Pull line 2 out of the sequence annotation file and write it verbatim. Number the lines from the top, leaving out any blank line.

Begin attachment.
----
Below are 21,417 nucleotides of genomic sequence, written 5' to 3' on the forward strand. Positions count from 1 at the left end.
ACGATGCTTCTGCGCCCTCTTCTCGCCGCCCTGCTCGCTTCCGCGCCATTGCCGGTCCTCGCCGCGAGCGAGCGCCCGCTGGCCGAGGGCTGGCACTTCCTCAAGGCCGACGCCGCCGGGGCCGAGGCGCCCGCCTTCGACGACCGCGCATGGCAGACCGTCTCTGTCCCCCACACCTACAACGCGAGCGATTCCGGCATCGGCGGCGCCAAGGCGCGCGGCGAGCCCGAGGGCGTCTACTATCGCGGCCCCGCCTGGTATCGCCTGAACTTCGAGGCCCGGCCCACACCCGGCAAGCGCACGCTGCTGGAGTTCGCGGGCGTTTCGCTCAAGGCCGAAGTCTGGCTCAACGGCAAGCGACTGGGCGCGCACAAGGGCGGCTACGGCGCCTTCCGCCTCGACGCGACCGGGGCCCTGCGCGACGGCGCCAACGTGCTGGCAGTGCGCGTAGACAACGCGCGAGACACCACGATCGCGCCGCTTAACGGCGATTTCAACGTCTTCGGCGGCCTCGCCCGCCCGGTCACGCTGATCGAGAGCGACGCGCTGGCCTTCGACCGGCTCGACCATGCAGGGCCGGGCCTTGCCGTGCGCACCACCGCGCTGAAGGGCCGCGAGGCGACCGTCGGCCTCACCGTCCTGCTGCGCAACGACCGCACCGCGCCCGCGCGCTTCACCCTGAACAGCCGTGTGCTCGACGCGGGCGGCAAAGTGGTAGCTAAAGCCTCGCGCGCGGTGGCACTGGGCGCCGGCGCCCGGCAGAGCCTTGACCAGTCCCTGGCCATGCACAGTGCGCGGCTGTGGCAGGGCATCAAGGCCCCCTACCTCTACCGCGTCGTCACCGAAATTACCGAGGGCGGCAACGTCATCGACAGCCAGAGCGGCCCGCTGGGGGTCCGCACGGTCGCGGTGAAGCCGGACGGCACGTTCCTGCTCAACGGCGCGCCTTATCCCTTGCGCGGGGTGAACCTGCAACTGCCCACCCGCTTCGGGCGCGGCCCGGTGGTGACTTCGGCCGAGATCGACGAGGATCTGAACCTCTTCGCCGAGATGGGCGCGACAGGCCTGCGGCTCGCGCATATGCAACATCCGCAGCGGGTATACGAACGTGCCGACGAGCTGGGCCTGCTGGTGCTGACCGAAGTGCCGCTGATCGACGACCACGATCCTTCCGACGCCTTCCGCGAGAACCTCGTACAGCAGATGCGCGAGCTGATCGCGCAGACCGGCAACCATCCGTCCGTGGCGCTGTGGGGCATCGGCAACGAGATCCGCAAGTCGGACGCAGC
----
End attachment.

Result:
ACGATGCTTCTGCGCCCTCTTCTCGCCGCCCTGCTCGCTTCCGCGCCATTGCCGGTCCTCGCCGCGAGCGAGCGCCCGCTGGCCGAGGGCTGGCACTTCCTCAAGGCCGACGCCGCCGGGGCCGAGGCGCCCGCCTTCGACGACCGCGCATGGCAGACCGTCTCTGTCCCCCACACCTACAACGCGAGCGATTCCGGCATCGGCGGCGCCAAGGCGCGCGGCGAGCCCGAGGGCGTCTACTATCGCGGCCCCGCCTGGTATCGCCTGAACTTCGAGGCCCGGCCCACACCCGGCAAGCGCACGCTGCTGGAGTTCGCGGGCGTTTCGCTCAAGGCCGAAGTCTGGCTCAACGGCAAGCGACTGGGCGCGCACAAGGGCGGCTACGGCGCCTTCCGCCTCGACGCGACCGGGGCCCTGCGCGACGGCGCCAACGTGCTGGCAGTGCGCGTAGACAACGCGCGAGACACCACGATCGCGCCGCTTAACGGCGATTTCAACGTCTTCGGCGGCCTCGCCCGCCCGGTCACGCTGATCGAGAGCGACGCGCTGGCCTTCGACCGGCTCGACCATGCAGGGCCGGGCCTTGCCGTGCGCACCACCGCGCTGAAGGGCCGCGAGGCGACCGTCGGCCTCACCGTCCTGCTGCGCAACGACCGCACCGCGCCCGCGCGCTTCACCCTGAACAGCCGTGTGCTCGACGCGGGCGGCAAAGTGGTAGCTAAAGCCTCGCGCGCGGTGGCACTGGGCGCCGGCGCCCGGCAGAGCCTTGACCAGTCCCTGGCCATGCACAGTGCGCGGCTGTGGCAGGGCATCAAGGCCCCCTACCTCTACCGCGTCGTCACCGAAATTACCGAGGGCGGCAACGTCATCGACAGCCAGAGCGGCCCGCTGGGGGTCCGCACGGTCGCGGTGAAGCCGGACGGCACGTTCCTGCTCAACGGCGCGCCTTATCCCTTGCGCGGGGTGAACCTGCAACTGCCCACCCGCTTCGGGCGCGGCCCGGTGGTGACTTCGGCCGAGATCGACGAGGATCTGAACCTCTTCGCCGAGATGGGCGCGACAGGCCTGCGGCTCGCGCATATGCAACATCCGCAGCGGGTATACGAACGTGCCGACGAGCTGGGCCTGCTGGTGCTGACCGAAGTGCCGCTGATCGACGACCACGATCCTTCCGACGCCTTCCGCGAGAACCTCGTACAGCAGATGCGCGAGCTGATCGCGCAGACCGGCAACCATCCGTCCGTGGCGCTGTGGGGCATCGGCAACGAGATCCGCAAGTCGGACGCAGC